Albert J. Bernstein (Emotional Vampires: Dealing with People Who Drain You Dry)
Delve into your deepest depths and seek what compels you to write. If it is something that you cannot walk away from, then you are called. Find out for yourself if the reason is rooted into your being, your very existence. Slip into your soul and ask, if writing is your essentiality. Will you be able to live if it would be otherwise? Will a part of you live with a void if you do not hold the pen and let your words flow? Will your living reduce to a mere existence? Ask yourself this question: Is writing a compelling necessity for you to live from a place of passion, purpose and meaning? Dig into your unmined depths and see for once what answer lies in your profound self. If it gifts you the essential essence of living, then give in to this inviting impulse. It will not fail you, rather uplift you in your darkest hours. In your brightest days, it adds more colors and in your rainy days, it gives you the sheltering umbrella.
Jayita Bhattacharjee
Human beings are “so egocentric they won’t change otherwise. They haven’t. They’ve got this ego thing that they like to hold on to and they get really threatened . . .” At the same time there are “precious” things about human beings. “They can smell flowers, for instance. And that’s like so incredible, and they get to feel the sun on their skin.” As an alien being “I was operating out of less physicality, so you’re lighter at one level . . . There are certain advantages. One is you don’t get into these things like depression. But on the other hand it’s a little disjointed and a little bit removed . . . The olfactory sense is not there the same way. You don’t get the depth of smell, for instance,” she observed. At the same time the aliens have seen “a bigger picture,” and have more insight and patience. Also, “You have this thing in your head that [enables you] to access any kind of information telepathically. So you have this kind of informational pliability. I mean, you can get any information you need.” Sara felt that the
John E. Mack (Abduction: Human Encounters with Aliens)
For those who have dwelt in depression’s dark wood, and known its inexplicable agony, their return from the abyss is not unlike the ascent of the poet, trudging upward and upward out of hell’s black depths and at last emerging into what he saw as “the shining world.” There, whoever has been restored to health has almost always been restored to the capacity for serenity and joy, and this may be indemnity enough for having endured the despair beyond despair. E quindi uscimmo a riveder le stelle. And so we came forth, and once again beheld the stars.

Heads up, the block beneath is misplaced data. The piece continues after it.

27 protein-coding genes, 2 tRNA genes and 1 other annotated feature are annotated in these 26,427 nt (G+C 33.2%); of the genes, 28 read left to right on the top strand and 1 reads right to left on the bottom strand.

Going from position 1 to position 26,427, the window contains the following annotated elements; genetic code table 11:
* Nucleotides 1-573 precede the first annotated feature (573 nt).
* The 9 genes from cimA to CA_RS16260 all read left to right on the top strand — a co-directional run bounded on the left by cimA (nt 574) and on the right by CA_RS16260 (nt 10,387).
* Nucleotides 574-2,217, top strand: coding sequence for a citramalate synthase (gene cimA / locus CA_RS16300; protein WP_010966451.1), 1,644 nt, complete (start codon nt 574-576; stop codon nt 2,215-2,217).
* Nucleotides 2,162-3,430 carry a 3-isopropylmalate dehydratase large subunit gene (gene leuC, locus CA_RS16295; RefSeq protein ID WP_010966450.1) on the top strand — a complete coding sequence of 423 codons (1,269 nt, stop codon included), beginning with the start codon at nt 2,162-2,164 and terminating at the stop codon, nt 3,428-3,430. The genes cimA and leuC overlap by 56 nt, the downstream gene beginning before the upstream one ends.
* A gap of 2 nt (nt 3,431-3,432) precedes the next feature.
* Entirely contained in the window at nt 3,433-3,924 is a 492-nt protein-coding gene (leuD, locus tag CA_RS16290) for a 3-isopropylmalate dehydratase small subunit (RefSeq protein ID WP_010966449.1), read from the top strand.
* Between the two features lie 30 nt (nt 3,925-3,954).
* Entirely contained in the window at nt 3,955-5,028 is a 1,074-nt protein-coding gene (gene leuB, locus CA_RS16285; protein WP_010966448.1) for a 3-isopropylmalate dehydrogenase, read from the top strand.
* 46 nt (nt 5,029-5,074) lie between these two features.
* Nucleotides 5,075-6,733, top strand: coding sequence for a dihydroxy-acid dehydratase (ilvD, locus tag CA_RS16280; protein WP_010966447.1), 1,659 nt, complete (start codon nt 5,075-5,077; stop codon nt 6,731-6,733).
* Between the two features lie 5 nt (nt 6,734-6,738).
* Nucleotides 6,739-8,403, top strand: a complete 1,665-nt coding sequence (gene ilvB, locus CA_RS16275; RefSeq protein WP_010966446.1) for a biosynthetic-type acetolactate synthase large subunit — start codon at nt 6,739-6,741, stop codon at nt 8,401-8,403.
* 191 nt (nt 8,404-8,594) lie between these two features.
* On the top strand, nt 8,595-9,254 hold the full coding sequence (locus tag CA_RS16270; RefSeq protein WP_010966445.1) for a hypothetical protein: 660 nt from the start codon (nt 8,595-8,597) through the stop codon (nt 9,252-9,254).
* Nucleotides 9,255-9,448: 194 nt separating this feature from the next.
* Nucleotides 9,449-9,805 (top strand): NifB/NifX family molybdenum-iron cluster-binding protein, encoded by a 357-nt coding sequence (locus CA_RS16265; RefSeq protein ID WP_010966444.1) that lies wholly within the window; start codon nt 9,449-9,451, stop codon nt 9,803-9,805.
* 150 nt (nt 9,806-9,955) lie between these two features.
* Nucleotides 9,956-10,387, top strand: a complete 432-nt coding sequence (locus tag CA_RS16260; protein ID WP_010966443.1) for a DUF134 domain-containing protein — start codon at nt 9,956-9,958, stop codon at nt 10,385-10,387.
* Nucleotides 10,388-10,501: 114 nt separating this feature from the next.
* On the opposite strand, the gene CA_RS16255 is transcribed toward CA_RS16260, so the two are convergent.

William Styron (Darkness Visible: A Memoir of Madness)
There is nothing very new about all that; I have never rejected these harmless emotions; far from it. In order to feel them, it is sufficent to be a little isolated, just enough to get rid plausability at the right moment. But I remained close to people, on the surface of solitude, quite determined, in case of emergency, to take refuge in their midst: so far I am an amateur at heart. Now, there are objects everywhere like this glass of beer, here on the table. When I see it, I feel like saying:"pax, I'm not playing any more". I realize perfectly well that I have gone too far. I don't suppose you can 'make allowances' for solitude. That doesn't mean I dont look under my bed before going to sleep or that I'm afraid of seeing the door of my room open suddenly in the middle of the night. All the same I am ill at ease. For half an hour I have been avoiding looking at this glass of beer. And I know very well that all the bachelors around me can'thelp me in any way : it is too late, and i can no longer take refuge among them...... ..... I know all that, but I know that there's something else. Almost nothing. But I can no longer explain what I see. To anybody. There it is: I am gently slipping into the water's depths, towards fear. I am alone in the midst of these happy, reasonable voices.
Jean-Paul Sartre (Nausea)
Another example is that of belief systems having to do with epidemic diseases. A few years ago, fourteen acquaintances were observed closely during an epidemic of flu. Of the fourteen people, eight came down with the flu, but six did not. What is important here is not that eight people came down with the flu, but that six did not! In any epidemic, there are people who do not “catch it.” Even during the depths of the depression, there were still people who became wealthy and even millionaires. The thought of poverty
David R. Hawkins (Letting Go: The Pathway of Surrender)
Sometimes psychological abuse can become so life altering, survivors sink into serious depths of depression.
Shannon Thomas (Healing from Hidden Abuse: A Journey Through the Stages of Recovery from Psychological Abuse)